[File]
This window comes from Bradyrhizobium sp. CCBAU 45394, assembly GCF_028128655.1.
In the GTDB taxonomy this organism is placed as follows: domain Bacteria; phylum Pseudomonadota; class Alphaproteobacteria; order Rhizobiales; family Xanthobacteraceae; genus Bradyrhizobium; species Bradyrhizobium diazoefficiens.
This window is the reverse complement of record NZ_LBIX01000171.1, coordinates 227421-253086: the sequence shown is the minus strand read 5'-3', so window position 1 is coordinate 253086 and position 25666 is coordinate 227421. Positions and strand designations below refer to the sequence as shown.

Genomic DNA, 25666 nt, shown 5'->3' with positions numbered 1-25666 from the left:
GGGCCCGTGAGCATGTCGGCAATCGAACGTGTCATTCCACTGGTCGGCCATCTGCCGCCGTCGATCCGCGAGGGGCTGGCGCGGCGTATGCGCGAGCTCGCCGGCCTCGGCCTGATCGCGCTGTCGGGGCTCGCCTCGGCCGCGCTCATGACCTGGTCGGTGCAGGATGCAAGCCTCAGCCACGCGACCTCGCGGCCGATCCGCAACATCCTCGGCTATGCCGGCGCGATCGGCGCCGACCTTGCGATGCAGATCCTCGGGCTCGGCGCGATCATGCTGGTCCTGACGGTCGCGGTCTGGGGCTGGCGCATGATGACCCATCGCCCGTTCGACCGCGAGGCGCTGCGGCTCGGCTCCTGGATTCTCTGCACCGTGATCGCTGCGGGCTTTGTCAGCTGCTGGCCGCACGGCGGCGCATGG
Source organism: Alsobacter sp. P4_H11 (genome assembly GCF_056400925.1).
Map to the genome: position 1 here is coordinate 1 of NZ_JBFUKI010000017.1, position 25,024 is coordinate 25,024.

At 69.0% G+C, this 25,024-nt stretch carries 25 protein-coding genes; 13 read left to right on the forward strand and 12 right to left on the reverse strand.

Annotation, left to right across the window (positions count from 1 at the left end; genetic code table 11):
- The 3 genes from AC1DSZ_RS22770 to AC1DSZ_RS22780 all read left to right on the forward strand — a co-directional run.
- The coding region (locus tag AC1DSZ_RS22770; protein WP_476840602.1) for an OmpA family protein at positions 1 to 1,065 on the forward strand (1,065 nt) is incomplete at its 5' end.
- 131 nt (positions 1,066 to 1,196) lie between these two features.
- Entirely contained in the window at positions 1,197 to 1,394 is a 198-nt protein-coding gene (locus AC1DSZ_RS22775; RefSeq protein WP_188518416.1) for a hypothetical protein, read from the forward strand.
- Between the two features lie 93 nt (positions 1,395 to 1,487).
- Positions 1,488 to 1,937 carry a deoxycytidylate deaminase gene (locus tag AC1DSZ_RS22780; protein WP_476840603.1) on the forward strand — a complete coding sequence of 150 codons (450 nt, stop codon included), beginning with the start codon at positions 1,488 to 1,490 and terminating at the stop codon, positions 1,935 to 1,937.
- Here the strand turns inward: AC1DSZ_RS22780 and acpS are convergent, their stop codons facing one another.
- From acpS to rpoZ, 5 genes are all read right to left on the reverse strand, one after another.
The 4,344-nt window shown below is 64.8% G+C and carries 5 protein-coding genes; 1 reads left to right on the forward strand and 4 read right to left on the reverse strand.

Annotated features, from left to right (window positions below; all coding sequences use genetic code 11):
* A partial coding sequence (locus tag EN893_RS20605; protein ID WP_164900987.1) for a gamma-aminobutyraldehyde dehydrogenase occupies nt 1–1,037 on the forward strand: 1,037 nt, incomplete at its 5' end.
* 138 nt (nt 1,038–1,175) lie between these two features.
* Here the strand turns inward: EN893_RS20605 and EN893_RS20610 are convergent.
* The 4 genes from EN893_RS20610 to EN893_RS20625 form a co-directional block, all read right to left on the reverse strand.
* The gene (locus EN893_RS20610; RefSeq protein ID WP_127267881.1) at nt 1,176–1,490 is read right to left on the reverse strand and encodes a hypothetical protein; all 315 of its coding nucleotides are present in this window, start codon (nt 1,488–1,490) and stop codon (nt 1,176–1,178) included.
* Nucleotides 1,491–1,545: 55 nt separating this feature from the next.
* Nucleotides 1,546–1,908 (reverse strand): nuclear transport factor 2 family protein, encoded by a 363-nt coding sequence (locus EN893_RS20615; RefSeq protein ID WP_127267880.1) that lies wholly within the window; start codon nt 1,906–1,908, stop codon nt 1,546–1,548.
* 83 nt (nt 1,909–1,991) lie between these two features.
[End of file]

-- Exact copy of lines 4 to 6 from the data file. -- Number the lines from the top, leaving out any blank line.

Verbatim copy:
Genomic DNA, 25666 nt, shown 5'->3' with positions numbered 1-25666 from the left:
GGGCCCGTGAGCATGTCGGCAATCGAACGTGTCATTCCACTGGTCGGCCATCTGCCGCCGTCGATCCGCGAGGGGCTGGCGCGGCGTATGCGCGAGCTCGCCGGCCTCGGCCTGATCGCGCTGTCGGGGCTCGCCTCGGCCGCGCTCATGACCTGGTCGGTGCAGGATGCAAGCCTCAGCCACGCGACCTCGCGGCCGATCCGCAACATCCTCGGCTATGCCGGCGCGATCGGCGCCGACCTTGCGATGCAGATCCTCGGGCTCGGCGCGATCATGCTGGTCCTGACGGTCGCGGTCTGGGGCTGGCGCATGATGACCCATCGCCCGTTCGACCGCGAGGCGCTGCGGCTCGGCTCCTGGATTCTCTGCACCGTGATCGCTGCGGGCTTTGTCAGCTGCTGGCCGCACGGCGGCGCATGG
Source organism: Alsobacter sp. P4_H11 (genome assembly GCF_056400925.1).